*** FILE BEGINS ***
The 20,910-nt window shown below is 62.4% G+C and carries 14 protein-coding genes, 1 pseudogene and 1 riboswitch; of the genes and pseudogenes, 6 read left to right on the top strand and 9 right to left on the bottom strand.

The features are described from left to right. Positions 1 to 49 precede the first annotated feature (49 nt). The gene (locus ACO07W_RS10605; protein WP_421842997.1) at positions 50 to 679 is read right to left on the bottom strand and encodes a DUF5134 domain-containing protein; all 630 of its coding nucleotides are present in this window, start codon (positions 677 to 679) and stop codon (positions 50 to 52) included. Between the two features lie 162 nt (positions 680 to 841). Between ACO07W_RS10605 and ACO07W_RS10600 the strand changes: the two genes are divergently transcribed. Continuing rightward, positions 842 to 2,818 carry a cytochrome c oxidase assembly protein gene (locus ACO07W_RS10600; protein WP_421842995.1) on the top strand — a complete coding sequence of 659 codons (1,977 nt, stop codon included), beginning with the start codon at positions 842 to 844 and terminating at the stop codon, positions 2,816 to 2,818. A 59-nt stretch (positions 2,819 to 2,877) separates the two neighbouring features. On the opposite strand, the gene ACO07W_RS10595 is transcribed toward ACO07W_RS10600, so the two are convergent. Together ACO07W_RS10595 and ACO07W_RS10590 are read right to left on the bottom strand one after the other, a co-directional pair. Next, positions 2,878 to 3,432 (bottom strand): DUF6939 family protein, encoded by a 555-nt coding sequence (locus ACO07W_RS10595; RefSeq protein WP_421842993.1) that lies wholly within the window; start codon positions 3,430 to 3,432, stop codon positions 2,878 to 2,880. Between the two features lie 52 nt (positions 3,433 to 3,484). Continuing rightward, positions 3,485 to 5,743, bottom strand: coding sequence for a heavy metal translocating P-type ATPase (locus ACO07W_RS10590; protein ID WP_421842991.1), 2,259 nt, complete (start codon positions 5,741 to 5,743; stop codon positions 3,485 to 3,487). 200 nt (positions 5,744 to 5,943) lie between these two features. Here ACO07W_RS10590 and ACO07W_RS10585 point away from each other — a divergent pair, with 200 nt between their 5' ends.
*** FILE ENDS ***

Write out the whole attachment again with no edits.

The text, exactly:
The 20,910-nt window shown below is 62.4% G+C and carries 14 protein-coding genes, 1 pseudogene and 1 riboswitch; of the genes and pseudogenes, 6 read left to right on the top strand and 9 right to left on the bottom strand.

The features are described from left to right. Positions 1 to 49 precede the first annotated feature (49 nt). The gene (locus ACO07W_RS10605; protein WP_421842997.1) at positions 50 to 679 is read right to left on the bottom strand and encodes a DUF5134 domain-containing protein; all 630 of its coding nucleotides are present in this window, start codon (positions 677 to 679) and stop codon (positions 50 to 52) included. Between the two features lie 162 nt (positions 680 to 841). Between ACO07W_RS10605 and ACO07W_RS10600 the strand changes: the two genes are divergently transcribed. Continuing rightward, positions 842 to 2,818 carry a cytochrome c oxidase assembly protein gene (locus ACO07W_RS10600; protein WP_421842995.1) on the top strand — a complete coding sequence of 659 codons (1,977 nt, stop codon included), beginning with the start codon at positions 842 to 844 and terminating at the stop codon, positions 2,816 to 2,818. A 59-nt stretch (positions 2,819 to 2,877) separates the two neighbouring features. On the opposite strand, the gene ACO07W_RS10595 is transcribed toward ACO07W_RS10600, so the two are convergent. Together ACO07W_RS10595 and ACO07W_RS10590 are read right to left on the bottom strand one after the other, a co-directional pair. Next, positions 2,878 to 3,432 (bottom strand): DUF6939 family protein, encoded by a 555-nt coding sequence (locus ACO07W_RS10595; RefSeq protein WP_421842993.1) that lies wholly within the window; start codon positions 3,430 to 3,432, stop codon positions 2,878 to 2,880. Between the two features lie 52 nt (positions 3,433 to 3,484). Continuing rightward, positions 3,485 to 5,743, bottom strand: coding sequence for a heavy metal translocating P-type ATPase (locus ACO07W_RS10590; protein ID WP_421842991.1), 2,259 nt, complete (start codon positions 5,741 to 5,743; stop codon positions 3,485 to 3,487). 200 nt (positions 5,744 to 5,943) lie between these two features. Here ACO07W_RS10590 and ACO07W_RS10585 point away from each other — a divergent pair, with 200 nt between their 5' ends.